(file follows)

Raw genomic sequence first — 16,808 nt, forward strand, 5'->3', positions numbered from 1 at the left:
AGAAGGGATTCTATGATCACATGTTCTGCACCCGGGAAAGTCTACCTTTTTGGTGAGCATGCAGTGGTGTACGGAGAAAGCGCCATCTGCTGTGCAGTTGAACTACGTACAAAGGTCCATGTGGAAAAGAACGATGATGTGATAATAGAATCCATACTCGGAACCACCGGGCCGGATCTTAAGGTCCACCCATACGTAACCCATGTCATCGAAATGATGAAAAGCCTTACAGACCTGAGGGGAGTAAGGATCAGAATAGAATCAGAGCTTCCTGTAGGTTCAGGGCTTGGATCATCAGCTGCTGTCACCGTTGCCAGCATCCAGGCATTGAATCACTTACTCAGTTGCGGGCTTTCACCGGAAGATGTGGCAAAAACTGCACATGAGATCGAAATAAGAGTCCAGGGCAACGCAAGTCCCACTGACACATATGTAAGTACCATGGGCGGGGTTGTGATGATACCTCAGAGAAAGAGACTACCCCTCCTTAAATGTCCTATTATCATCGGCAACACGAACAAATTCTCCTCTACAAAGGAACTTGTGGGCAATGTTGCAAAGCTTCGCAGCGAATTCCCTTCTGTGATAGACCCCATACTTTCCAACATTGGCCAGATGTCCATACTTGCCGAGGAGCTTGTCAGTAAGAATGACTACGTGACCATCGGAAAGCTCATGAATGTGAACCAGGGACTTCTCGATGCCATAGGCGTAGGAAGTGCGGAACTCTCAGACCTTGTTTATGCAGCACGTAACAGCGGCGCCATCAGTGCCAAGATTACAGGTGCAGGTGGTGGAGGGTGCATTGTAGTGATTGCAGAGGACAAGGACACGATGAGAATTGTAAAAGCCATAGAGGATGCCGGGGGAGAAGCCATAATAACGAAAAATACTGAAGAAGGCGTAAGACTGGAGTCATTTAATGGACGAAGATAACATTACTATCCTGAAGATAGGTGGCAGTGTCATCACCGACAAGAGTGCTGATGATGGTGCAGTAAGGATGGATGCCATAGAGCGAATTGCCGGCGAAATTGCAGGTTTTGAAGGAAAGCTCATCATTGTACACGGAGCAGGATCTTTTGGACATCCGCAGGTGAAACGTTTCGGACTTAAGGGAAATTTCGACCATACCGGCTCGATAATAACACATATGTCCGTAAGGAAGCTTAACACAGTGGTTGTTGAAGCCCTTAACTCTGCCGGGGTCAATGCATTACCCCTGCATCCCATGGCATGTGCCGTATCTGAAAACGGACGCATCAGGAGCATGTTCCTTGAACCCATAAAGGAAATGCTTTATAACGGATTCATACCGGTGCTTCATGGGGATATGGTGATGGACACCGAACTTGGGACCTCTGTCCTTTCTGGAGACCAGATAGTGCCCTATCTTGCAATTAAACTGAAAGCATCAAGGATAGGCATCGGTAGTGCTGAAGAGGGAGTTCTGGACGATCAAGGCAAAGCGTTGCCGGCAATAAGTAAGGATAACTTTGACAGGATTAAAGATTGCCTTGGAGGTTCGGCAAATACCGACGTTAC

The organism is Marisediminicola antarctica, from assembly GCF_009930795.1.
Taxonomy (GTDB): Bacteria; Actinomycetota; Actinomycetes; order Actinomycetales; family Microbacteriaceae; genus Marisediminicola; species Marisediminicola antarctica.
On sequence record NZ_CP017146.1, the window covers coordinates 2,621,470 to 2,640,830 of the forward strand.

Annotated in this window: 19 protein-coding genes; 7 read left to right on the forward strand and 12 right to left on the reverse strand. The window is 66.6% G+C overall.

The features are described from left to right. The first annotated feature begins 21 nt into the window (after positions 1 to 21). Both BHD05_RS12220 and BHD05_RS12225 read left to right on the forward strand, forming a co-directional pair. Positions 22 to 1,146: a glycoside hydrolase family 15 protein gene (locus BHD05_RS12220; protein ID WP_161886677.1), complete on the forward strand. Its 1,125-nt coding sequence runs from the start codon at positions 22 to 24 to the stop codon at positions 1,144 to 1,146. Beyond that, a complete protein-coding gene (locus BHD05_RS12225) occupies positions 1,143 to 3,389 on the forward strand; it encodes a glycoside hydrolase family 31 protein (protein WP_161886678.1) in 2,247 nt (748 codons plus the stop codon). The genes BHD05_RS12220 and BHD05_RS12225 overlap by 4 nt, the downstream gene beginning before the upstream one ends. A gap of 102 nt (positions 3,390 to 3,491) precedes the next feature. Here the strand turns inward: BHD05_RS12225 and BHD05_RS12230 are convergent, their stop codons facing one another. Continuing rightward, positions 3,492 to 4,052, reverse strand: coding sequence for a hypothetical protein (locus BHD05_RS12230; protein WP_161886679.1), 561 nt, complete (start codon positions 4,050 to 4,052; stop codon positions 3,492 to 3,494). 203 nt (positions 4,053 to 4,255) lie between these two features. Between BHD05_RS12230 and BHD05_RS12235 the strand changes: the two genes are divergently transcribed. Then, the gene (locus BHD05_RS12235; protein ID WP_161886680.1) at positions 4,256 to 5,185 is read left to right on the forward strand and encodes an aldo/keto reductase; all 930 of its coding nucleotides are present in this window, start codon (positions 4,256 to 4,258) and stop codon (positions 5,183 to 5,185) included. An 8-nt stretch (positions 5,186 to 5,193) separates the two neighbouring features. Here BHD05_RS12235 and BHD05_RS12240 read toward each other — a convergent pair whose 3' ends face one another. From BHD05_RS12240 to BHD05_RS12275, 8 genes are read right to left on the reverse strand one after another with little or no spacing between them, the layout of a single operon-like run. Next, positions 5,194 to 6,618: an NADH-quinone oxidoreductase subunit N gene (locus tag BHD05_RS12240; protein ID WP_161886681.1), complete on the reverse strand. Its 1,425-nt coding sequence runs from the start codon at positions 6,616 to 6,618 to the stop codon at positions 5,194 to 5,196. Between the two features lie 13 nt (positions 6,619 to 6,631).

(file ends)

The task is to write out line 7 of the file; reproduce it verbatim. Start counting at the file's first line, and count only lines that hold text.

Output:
The features are described from left to right. The first annotated feature begins 21 nt into the window (after positions 1 to 21). Both BHD05_RS12220 and BHD05_RS12225 read left to right on the forward strand, forming a co-directional pair. Positions 22 to 1,146: a glycoside hydrolase family 15 protein gene (locus BHD05_RS12220; protein ID WP_161886677.1), complete on the forward strand. Its 1,125-nt coding sequence runs from the start codon at positions 22 to 24 to the stop codon at positions 1,144 to 1,146. Beyond that, a complete protein-coding gene (locus BHD05_RS12225) occupies positions 1,143 to 3,389 on the forward strand; it encodes a glycoside hydrolase family 31 protein (protein WP_161886678.1) in 2,247 nt (748 codons plus the stop codon). The genes BHD05_RS12220 and BHD05_RS12225 overlap by 4 nt, the downstream gene beginning before the upstream one ends. A gap of 102 nt (positions 3,390 to 3,491) precedes the next feature. Here the strand turns inward: BHD05_RS12225 and BHD05_RS12230 are convergent, their stop codons facing one another. Continuing rightward, positions 3,492 to 4,052, reverse strand: coding sequence for a hypothetical protein (locus BHD05_RS12230; protein WP_161886679.1), 561 nt, complete (start codon positions 4,050 to 4,052; stop codon positions 3,492 to 3,494). 203 nt (positions 4,053 to 4,255) lie between these two features. Between BHD05_RS12230 and BHD05_RS12235 the strand changes: the two genes are divergently transcribed. Then, the gene (locus BHD05_RS12235; protein ID WP_161886680.1) at positions 4,256 to 5,185 is read left to right on the forward strand and encodes an aldo/keto reductase; all 930 of its coding nucleotides are present in this window, start codon (positions 4,256 to 4,258) and stop codon (positions 5,183 to 5,185) included. An 8-nt stretch (positions 5,186 to 5,193) separates the two neighbouring features. Here BHD05_RS12235 and BHD05_RS12240 read toward each other — a convergent pair whose 3' ends face one another. From BHD05_RS12240 to BHD05_RS12275, 8 genes are read right to left on the reverse strand one after another with little or no spacing between them, the layout of a single operon-like run. Next, positions 5,194 to 6,618: an NADH-quinone oxidoreductase subunit N gene (locus tag BHD05_RS12240; protein ID WP_161886681.1), complete on the reverse strand. Its 1,425-nt coding sequence runs from the start codon at positions 6,616 to 6,618 to the stop codon at positions 5,194 to 5,196. Between the two features lie 13 nt (positions 6,619 to 6,631).